Chapter 7 Section 2
Section Focus Question: How
did domestic and foreign policy
change direction under Harding
The Harding Administration:
What three things could the Harding
Administration meant when it
campaigned for a “return to
1.) a retreat from world affairs
2.) Rejection of Progressive reform
3.) Returning to Laissez-faire
New Policies Favor Big
Andrew Mellon: a wealthy banker who was
Harding’s Secretary of Treasury.
Harding raised protective tariffs, which made it
easier of U.S. producers to sell goods at home.
In response, European nations also raised
tariffs, making American goods harder to sell
The tariff war weakened the world economy.
Harding did not like laws designed to protect
workers and reform business. Harding and
Mellon worked to limit government regulation of
New Policies Favor Big
– Secretary of Commerce for the Harding
administration worked to get business
to make voluntary advancements.
The Ohio Gang Clashes In:
Name an example of the corruption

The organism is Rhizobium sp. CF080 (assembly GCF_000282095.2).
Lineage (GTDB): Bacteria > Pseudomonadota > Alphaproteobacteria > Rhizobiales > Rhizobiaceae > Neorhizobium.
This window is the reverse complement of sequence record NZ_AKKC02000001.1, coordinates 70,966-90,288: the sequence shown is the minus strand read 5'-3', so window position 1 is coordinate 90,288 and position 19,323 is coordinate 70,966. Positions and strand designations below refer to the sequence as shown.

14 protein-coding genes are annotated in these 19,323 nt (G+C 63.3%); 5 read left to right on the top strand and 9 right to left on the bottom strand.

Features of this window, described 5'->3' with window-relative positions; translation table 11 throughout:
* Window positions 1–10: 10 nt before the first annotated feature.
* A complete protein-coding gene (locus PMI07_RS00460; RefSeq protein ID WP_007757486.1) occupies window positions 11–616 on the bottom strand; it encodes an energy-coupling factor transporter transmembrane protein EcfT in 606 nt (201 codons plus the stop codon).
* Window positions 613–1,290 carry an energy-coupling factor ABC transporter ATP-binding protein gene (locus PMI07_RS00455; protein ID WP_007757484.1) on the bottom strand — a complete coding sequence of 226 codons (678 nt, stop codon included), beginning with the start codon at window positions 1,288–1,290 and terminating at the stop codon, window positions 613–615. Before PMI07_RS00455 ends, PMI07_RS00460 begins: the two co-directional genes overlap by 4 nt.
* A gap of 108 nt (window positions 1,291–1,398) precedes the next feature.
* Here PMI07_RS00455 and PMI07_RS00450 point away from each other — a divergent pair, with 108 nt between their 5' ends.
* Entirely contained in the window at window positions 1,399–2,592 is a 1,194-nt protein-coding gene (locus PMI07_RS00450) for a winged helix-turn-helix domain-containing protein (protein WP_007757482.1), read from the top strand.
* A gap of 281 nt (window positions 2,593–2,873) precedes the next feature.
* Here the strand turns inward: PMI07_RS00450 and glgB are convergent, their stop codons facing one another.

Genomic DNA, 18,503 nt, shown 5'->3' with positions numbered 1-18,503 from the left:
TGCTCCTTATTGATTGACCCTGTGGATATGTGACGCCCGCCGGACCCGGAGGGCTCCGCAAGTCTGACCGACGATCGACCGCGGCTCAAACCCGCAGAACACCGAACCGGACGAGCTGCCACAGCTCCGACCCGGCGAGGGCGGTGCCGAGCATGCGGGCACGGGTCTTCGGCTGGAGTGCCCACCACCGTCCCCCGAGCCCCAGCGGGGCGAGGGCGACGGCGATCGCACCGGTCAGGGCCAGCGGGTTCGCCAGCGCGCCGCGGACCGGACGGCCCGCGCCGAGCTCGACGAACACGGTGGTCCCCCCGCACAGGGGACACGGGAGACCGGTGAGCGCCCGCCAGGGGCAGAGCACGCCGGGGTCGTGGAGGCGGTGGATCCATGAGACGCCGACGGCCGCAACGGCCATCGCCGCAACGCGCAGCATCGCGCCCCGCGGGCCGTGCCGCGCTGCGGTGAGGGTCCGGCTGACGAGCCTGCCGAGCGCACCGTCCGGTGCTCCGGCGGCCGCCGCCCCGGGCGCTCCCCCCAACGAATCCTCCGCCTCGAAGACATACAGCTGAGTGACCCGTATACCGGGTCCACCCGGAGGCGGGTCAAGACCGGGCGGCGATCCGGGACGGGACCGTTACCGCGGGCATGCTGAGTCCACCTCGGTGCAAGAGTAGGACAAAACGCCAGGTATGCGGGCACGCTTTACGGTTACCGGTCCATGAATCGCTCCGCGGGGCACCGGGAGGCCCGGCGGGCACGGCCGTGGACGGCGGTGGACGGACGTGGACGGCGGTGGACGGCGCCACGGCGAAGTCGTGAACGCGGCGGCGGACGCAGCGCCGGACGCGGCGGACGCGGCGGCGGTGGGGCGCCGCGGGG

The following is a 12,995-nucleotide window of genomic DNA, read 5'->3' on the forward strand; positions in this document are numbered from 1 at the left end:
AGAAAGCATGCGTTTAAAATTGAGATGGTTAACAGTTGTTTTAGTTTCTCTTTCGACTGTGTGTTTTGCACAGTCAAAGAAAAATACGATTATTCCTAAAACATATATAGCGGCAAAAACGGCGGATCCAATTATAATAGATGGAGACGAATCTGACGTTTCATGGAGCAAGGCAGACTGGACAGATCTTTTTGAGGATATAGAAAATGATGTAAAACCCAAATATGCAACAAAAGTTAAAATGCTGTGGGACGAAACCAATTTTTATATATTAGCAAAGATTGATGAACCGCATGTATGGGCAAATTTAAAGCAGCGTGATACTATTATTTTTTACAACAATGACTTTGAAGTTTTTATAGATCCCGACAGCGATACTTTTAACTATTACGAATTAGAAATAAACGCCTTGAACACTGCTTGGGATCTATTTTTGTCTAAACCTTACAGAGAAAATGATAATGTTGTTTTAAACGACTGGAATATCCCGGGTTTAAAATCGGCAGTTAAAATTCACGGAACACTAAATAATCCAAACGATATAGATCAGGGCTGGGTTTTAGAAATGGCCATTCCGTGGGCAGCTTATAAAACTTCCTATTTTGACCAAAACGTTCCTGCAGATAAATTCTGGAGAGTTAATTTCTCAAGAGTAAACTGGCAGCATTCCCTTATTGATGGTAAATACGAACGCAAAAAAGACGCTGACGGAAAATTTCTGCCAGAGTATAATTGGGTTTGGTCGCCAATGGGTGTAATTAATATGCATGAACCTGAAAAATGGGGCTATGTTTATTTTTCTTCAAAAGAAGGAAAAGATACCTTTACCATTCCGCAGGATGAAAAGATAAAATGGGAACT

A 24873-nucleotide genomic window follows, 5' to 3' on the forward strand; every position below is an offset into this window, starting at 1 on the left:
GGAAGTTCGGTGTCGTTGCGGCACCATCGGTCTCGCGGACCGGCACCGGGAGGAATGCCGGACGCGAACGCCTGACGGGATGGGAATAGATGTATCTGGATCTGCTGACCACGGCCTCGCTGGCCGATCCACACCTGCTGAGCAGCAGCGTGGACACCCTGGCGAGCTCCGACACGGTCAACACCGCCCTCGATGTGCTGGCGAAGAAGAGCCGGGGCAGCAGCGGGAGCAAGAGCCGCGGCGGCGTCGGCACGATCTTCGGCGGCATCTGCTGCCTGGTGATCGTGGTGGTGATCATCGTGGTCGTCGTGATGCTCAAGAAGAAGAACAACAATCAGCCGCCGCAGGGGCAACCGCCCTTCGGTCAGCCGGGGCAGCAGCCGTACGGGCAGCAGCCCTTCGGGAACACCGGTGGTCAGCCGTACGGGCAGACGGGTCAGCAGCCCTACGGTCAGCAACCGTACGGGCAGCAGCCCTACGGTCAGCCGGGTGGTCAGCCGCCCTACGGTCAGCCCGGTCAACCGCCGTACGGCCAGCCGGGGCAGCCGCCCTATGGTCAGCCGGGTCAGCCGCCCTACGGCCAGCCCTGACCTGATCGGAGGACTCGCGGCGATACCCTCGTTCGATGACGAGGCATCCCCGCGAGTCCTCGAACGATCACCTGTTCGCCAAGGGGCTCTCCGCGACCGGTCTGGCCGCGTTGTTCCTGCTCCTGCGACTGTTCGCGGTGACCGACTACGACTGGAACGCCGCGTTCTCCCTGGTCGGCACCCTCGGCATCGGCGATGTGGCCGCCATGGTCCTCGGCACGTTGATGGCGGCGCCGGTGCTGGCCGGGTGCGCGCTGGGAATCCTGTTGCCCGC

from the “Ohio Gang”?
Example- Charles Forbes (head of
Veterans affairs) spent $70,000 on
The Teapot Dome Scandal
Teapot Dome Scandal:
scandal during the Harding
administration in which the Secretary
of the Interior (Albert Fall) leased
government oil reserves to private oil
men in return for bribes.
How did President Harding die?
Suffered from a heart attack
Coolidge Prosperity: p.220
Calivn Coolidge: Harding’s vice
president, who became president
after his death
How was Harding’s personality
different than Coolidge’s?
Known as silent Cal, quiet honest
Silent Cal Supports Big
Coolidge believed that the creation of
wealth benefited the nation as a
Coolidge saw a spectacular boom in
the national economy.
Troubles Brew Beneath the
Name three problems that were
facing the nation at this time?
1.) Farmers struggled to keep their
land as prices fell.
2.) Labor unions demanded higher
wages and better working conditions.
3.) African Americans faced severe
NOTE TAKING Reading Skill: Compare and Contrast
America’s Role in the World:
U.S. foreign policy had been shaped
by reaction to WWI.
No previous war had been as deadly.
Citizens of all nations agreed: It
must never happen again.
Seeking an End to the War:
Washington Naval Disarmament
Conference: In 1921 & 1922 diplomats
met in Washington, D.C. to halt the naval
arms race before it got out of control.
Kellogg-Briand Pact: agreement which
many nations agreed to outlaw war.
The Kellogg-Briand Pact was ratified by 62
nations. But, in reality, the pact was
Collecting War Debts:
U.S. loaned money to Germany so
that Germany could make their
payments to Britain and France and
then Britain and France could repay
the United States.